The F1 Commission met again to decide the future of the competition and some interesting conclusions emerged and some movements that could be talked about in the coming weeks.
We start with the Sprint races. The unanimity on this issue was clear, with the teams voting in favor of an increase in the number of events, from three to six. So far so good, but the FIA has decided to put a brake on the issue and wants to better assess the impact of sprint races. This attitude of the FIA caused discomfort in the teams, as reported yesterday, so we may have here the first point of fracture between the teams and the FIA. The teams obviously want more Sprint races and there is no hiding that the money factor is at stake here. With Sprint races F1 can ask for more money from the promoters and the pie divided between the 10 structures grows. Even more, it could be a way to get around the budget cap by demanding more money, something the big teams wanted already. The fact that the FIA wants to re-evaluate and the reaction of the teams is something we should be aware of in the coming weeks.
On the Power Units side, there was no big news, still with Audi and Porsche lurking, but surprisingly, the chassis have already been discussed for 2026 and the current chassis problems were indeed pointed out. The size and weight of the cars of this new era are too much for racing single-seaters. The cars have provided good shows but the keenest fan can’t help but regret the way these cars tackle slow corners and higher correctors. The feeling of weight is noticeable, which has nothing to do with the spirit of F1. It is a good sign to see that there is a desire to reduce the weight of the cars. But it could just be a sign. After all, with batteries and new pilot protection systems, it doesn’t seem like a simple task to lower the weight of these machines from 800 kg. Trying to maintain this weight will not be bad, but here, we may be facing a promise that is difficult to fulfill, in an environment of budgetary limits.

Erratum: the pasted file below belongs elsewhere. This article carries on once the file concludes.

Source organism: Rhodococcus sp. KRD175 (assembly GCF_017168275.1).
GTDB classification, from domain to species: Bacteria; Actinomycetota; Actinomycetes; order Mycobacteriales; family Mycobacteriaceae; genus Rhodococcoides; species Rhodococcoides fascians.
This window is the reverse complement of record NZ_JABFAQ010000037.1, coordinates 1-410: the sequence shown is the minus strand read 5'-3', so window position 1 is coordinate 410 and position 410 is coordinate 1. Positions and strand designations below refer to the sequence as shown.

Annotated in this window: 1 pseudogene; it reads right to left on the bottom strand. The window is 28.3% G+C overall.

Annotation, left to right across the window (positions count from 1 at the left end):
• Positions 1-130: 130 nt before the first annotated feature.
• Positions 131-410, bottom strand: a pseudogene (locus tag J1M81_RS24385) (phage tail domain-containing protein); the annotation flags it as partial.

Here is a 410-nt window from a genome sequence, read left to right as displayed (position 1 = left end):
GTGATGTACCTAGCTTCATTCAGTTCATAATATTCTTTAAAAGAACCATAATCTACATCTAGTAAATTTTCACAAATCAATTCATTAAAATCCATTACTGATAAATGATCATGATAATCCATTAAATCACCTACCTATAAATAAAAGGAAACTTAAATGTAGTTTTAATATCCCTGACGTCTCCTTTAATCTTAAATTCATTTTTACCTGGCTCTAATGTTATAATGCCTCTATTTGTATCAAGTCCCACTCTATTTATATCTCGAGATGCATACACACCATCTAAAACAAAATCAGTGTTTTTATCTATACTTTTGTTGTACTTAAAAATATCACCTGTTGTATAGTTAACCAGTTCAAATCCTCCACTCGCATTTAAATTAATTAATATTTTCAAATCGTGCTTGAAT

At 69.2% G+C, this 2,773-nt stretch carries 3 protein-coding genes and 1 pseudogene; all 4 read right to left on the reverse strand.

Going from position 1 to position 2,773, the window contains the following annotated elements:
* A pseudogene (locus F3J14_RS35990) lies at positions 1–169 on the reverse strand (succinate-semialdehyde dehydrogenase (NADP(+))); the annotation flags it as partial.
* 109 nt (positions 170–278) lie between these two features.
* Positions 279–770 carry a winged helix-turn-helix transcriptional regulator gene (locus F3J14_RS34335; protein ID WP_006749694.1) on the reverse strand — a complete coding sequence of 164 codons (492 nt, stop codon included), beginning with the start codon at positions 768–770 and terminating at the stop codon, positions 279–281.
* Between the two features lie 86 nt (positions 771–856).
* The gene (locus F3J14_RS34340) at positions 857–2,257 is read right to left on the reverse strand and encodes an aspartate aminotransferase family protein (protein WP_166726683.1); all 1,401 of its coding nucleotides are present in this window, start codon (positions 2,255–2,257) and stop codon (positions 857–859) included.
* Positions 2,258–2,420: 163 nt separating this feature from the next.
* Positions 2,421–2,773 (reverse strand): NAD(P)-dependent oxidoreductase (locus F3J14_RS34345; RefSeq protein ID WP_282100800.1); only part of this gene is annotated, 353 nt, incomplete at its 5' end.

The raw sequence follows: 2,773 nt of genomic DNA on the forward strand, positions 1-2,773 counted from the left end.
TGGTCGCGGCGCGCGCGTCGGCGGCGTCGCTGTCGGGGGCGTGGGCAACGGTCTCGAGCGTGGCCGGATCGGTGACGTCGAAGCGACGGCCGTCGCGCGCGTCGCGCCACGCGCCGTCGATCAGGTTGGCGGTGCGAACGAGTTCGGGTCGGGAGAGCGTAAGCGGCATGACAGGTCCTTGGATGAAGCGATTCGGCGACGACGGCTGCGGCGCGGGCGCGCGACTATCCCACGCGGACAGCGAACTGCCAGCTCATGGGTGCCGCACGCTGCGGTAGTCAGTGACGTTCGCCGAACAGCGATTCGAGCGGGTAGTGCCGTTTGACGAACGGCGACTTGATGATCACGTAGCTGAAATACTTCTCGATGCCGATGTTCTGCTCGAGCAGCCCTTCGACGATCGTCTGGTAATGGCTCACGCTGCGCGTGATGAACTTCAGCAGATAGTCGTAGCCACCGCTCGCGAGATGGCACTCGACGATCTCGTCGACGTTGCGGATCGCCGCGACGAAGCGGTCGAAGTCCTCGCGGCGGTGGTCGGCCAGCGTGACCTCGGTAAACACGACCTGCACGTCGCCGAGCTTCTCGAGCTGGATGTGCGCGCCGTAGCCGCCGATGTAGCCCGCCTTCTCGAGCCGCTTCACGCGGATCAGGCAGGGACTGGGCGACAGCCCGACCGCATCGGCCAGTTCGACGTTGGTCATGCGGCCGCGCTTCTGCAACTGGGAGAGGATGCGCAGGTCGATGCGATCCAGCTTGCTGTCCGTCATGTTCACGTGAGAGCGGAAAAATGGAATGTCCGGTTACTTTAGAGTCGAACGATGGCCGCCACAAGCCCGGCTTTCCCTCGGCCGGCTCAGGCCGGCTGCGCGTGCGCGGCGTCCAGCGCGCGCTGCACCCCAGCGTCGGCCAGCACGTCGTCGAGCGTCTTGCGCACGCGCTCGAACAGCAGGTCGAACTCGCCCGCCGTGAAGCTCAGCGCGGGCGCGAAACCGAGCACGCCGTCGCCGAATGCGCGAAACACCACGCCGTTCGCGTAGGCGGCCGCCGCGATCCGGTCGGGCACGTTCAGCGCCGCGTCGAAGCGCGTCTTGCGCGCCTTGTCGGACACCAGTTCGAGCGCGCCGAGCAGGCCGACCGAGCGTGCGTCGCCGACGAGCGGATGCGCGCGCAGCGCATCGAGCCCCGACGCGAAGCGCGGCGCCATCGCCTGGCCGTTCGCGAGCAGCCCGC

Helmet cameras are a logical decision. The success was immediate and even makes some confusion for F1 to only now opt for this type of technology when other competitions (Indy for example) had already shown something similar for some time. It’s good for the show, fans like it, and it’s a relatively simple addition.
Finally, experimenting with tire reduction is a sign of things to come. Each car has 13 sets of tires at its disposal per weekend (between soft, medium and hard) and this number will be reduced to 11 in two races, in order to test how the teams adapt to this change. Firstly, the way in which these solutions are being implemented should be highlighted. F1 has learned that testing is the best solution and doesn’t mind testing during the season to see if the changes make sense. It was like that with Sprint and it seems that the method is here to stay. It’s much better than changing everything and then realizing halfway through that the change is wrong. As for reducing the number of tires, it makes sense in a context of greater sustainability. Of course, this will imply a more careful management of the weekend and is another strategic element. It’s certainly not the most exciting but F1 has to take steps towards sustainability and this idea makes sense.
F1 2022 has only four races, but F1 2023 and 2026 are already starting to be thought about. The competition has taken positive steps and it would be good to keep that course.